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Five questions answered on the 30-year investment high for Oil and Gas UK

Industry rebound.

Today Oil and Gas UK announced a 30-year high in investment in the North Sea. We answer five questions on the UK offshore oil and gas industry’s rebound.  

How much was invested in the North Sea in 2012?

According to Oil and Gas UK, which comprises 320 companies licensed by the Government to explore for and produce oil and gas in UK, last year  £11.4bn  was invested.
This has resulted from projects ranging from less than £50m through to some of over a billion pounds..

What is the reason for this rise?

Oil and Gas UK say the rise is down to recent improvements in the tax regime, which is encouraging companies to invest in the North Sea by making it more commercially viable.

What has production been like over the last few years?

Malcolm Webb, Oil & Gas UK’s chief executive, explains: “Only 21 exploration wells per year on average were drilled over the last three years. As a result, in 2012 not enough barrels were discovered to replace all those produced.”

He adds: “However, again, there is real cause for encouragement as the survey results lead us to forecast 130 exploration wells over the next three years which, alongside the use of new and improved sub surface technology, should result in many more barrels being discovered.”

Production fell to 1.55 million boe per day in 2012, down by 14 per cent from 2011 and by 30 per cent from 2010.

And the future?

In 2013 investment is expected to rise to £13 bn.

However, production is expected to fall slightly this year too 1.45 – 1.5 million boe per day. Nevertheless, a significant upturn is expected over the next three to four years due to this surge in investment, rising to approximately two million boe per day by 2017.

It is expected that the projects approved in 2011 and 2012 alone will over time produce more than two billion barrels of oil and gas, generate £100 billion value for the economy and an additional £25 billion in production taxes for the Exchequer.

Mr Webb added: “There has always been an over-riding case to maximise recovery of the UK’s oil and gas resources. It has never been more important or relevant that we do so than now.   Seventy per cent of British energy requirements will likely still need to be met by oil and gas into the 2040s. As a nation we need to satisfy as much of that demand as possible from our own resources. “

How many reserves are expected to be left in the North Sea?

The BBC report that the Scottish government has said there is still 24 billion barrels of oil still to be recovered in the North Sea with a wholesale value of £1.5 trillion.

Heidi Vella is a features writer for

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Geoffrey Howe dies, aged 88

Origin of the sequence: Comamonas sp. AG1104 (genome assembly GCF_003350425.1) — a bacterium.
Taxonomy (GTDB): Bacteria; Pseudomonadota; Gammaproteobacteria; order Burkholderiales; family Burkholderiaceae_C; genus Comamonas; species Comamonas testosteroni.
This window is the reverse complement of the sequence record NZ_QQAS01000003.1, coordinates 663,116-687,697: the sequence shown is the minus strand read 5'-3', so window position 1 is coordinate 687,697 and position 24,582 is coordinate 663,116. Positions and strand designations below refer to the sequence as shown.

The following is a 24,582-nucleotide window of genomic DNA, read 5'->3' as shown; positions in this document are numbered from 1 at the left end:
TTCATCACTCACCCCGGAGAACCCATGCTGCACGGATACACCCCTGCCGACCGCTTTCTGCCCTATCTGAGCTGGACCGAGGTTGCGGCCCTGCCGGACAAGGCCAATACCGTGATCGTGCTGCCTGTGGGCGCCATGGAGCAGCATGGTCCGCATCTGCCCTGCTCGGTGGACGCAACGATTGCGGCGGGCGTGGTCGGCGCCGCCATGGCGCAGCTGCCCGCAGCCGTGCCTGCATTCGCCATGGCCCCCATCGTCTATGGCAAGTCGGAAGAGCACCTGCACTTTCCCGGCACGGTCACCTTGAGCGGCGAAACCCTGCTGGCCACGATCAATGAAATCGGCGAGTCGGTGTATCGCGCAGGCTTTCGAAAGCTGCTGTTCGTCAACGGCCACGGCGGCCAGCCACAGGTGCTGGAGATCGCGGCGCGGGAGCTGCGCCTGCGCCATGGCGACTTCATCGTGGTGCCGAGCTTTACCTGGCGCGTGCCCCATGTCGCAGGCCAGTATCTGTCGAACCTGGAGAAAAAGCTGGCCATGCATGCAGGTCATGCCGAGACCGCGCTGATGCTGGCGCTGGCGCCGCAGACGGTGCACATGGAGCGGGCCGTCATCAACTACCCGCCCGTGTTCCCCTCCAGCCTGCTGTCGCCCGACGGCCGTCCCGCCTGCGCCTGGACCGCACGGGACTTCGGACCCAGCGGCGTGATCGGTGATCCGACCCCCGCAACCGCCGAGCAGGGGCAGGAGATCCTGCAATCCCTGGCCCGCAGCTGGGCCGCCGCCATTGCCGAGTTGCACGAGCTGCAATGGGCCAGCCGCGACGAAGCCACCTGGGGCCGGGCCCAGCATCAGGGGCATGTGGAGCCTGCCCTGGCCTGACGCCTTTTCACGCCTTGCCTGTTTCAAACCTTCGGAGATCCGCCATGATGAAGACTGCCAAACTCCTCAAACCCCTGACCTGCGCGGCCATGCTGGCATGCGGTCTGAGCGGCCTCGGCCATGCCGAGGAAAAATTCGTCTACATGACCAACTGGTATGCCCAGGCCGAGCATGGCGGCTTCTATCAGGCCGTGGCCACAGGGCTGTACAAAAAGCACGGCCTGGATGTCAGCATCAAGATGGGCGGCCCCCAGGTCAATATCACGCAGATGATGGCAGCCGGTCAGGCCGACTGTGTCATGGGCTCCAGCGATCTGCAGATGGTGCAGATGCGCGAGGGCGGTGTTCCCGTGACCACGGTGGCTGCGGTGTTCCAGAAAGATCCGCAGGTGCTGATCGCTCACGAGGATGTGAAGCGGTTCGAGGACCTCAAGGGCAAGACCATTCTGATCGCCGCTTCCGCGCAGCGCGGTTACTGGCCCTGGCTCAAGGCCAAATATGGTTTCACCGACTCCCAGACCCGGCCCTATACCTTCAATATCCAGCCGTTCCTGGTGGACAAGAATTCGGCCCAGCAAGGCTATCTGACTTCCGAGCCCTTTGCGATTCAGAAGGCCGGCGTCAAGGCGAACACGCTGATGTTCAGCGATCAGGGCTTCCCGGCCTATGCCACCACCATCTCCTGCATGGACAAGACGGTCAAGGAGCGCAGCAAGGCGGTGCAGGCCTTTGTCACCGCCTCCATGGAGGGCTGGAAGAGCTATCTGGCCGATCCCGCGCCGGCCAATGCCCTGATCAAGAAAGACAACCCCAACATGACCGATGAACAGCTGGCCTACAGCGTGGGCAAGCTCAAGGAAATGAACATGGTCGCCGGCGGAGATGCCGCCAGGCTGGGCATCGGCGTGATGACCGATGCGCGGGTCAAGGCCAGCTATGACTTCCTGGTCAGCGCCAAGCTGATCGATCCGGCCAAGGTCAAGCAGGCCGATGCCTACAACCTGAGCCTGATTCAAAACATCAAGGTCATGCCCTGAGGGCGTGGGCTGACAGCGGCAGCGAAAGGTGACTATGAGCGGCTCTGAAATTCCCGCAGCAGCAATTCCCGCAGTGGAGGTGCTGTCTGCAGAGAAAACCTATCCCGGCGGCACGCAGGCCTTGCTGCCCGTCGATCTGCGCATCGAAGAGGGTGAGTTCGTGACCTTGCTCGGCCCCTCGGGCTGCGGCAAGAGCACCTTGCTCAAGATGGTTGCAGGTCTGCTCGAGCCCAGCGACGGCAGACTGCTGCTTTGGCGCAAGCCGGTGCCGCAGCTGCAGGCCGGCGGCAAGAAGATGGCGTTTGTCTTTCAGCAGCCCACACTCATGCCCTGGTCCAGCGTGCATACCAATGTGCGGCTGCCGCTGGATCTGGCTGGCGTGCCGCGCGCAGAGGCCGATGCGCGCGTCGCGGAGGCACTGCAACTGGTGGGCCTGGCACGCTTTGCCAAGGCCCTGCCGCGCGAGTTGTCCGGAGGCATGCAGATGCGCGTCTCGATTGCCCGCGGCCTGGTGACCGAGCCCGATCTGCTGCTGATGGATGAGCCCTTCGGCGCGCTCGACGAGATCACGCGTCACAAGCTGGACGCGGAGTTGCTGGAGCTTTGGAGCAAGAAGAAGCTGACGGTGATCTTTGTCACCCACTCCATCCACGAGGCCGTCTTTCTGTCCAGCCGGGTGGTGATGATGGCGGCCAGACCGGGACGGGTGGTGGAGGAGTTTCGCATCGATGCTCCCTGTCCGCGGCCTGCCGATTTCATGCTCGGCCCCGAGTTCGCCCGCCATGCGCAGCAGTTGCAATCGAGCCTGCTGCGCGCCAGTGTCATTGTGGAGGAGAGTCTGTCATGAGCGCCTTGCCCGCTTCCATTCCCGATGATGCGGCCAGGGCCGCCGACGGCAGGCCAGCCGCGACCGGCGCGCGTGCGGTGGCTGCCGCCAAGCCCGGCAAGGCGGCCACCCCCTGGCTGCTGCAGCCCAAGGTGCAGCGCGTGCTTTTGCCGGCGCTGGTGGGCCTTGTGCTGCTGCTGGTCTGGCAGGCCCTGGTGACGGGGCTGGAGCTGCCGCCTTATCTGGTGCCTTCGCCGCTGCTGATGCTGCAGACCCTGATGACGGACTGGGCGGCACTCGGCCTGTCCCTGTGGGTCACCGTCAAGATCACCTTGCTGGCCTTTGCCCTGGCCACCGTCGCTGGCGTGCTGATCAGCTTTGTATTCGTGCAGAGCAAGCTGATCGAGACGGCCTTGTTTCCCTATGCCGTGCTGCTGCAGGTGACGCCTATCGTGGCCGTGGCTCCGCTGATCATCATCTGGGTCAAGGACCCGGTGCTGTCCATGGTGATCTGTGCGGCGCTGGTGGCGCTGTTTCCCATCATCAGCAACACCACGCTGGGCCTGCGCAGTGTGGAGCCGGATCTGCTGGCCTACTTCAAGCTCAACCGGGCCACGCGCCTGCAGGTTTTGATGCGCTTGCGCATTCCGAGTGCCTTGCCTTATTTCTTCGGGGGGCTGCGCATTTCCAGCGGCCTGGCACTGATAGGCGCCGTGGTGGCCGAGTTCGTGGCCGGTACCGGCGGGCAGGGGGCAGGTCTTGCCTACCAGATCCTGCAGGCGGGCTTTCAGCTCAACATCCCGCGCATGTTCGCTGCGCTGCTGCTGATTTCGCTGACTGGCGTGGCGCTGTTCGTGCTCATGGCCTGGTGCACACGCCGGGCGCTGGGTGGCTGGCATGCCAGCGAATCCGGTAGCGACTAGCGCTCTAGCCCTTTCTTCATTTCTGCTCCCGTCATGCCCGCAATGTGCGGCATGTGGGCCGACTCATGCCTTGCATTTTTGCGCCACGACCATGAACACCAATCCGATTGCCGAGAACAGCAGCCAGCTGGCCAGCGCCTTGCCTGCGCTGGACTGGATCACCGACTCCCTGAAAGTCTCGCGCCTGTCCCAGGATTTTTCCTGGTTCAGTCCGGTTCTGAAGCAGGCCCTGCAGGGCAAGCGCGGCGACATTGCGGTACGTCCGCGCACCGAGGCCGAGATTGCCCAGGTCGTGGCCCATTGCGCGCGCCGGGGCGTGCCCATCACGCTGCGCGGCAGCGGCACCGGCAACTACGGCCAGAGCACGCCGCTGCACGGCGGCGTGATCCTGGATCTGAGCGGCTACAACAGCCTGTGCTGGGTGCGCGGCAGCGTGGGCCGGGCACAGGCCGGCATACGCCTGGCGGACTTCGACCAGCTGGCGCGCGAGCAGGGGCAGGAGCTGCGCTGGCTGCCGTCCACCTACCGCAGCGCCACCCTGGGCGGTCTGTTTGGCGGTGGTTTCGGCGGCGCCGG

Howe was Margaret Thatcher's longest serving Cabinet minister – and the man credited with precipitating her downfall.

The former Conservative chancellor Lord Howe, a key figure in the Thatcher government, has died of a suspected heart attack, his family has said. He was 88.

Geoffrey Howe was the longest-serving member of Margaret Thatcher's Cabinet, playing a key role in both her government and her downfall. Born in Port Talbot in 1926, he began his career as a lawyer, and was first elected to parliament in 1964, but lost his seat just 18 months later.

Returning as MP for Reigate in the Conservative election victory of 1970, he served in the government of Edward Heath, first as Solicitor General for England & Wales, then as a Minister of State for Trade. When Margaret Thatcher became opposition leader in 1975, she named Howe as her shadow chancellor.

He retained this brief when the party returned to government in 1979. In the controversial budget of 1981, he outlined a radical monetarist programme, abandoning then-mainstream economic thinking by attempting to rapidly tackle the deficit at a time of recession and unemployment. Following the 1983 election, he was appointed as foreign secretary, in which post he negotiated the return of Hong Kong to China.

In 1989, Thatcher demoted Howe to the position of leader of the house and deputy prime minister. And on 1 November 1990, following disagreements over Britain's relationship with Europe, he resigned from the Cabinet altogether. 

Twelve days later, in a powerful speech explaining his resignation, he attacked the prime minister's attitude to Brussels, and called on his former colleagues to "consider their own response to the tragic conflict of loyalties with which I have myself wrestled for perhaps too long".

Labour Chancellor Denis Healey once described an attack from Howe as "like being savaged by a dead sheep" - but his resignation speech is widely credited for triggering the process that led to Thatcher's downfall. Nine days later, her premiership was over.

Howe retired from the Commons in 1992, and was made a life peer as Baron Howe of Aberavon. He later said that his resignation speech "was not intended as a challenge, it was intended as a way of summarising the importance of Europe". 

Nonetheless, he added: "I am sure that, without [Thatcher's] resignation, we would not have won the 1992 election... If there had been a Labour government from 1992 onwards, New Labour would never have been born."

Jonn Elledge is the editor of the New Statesman's sister site CityMetric. He is on Twitter, far too much, as @JonnElledge.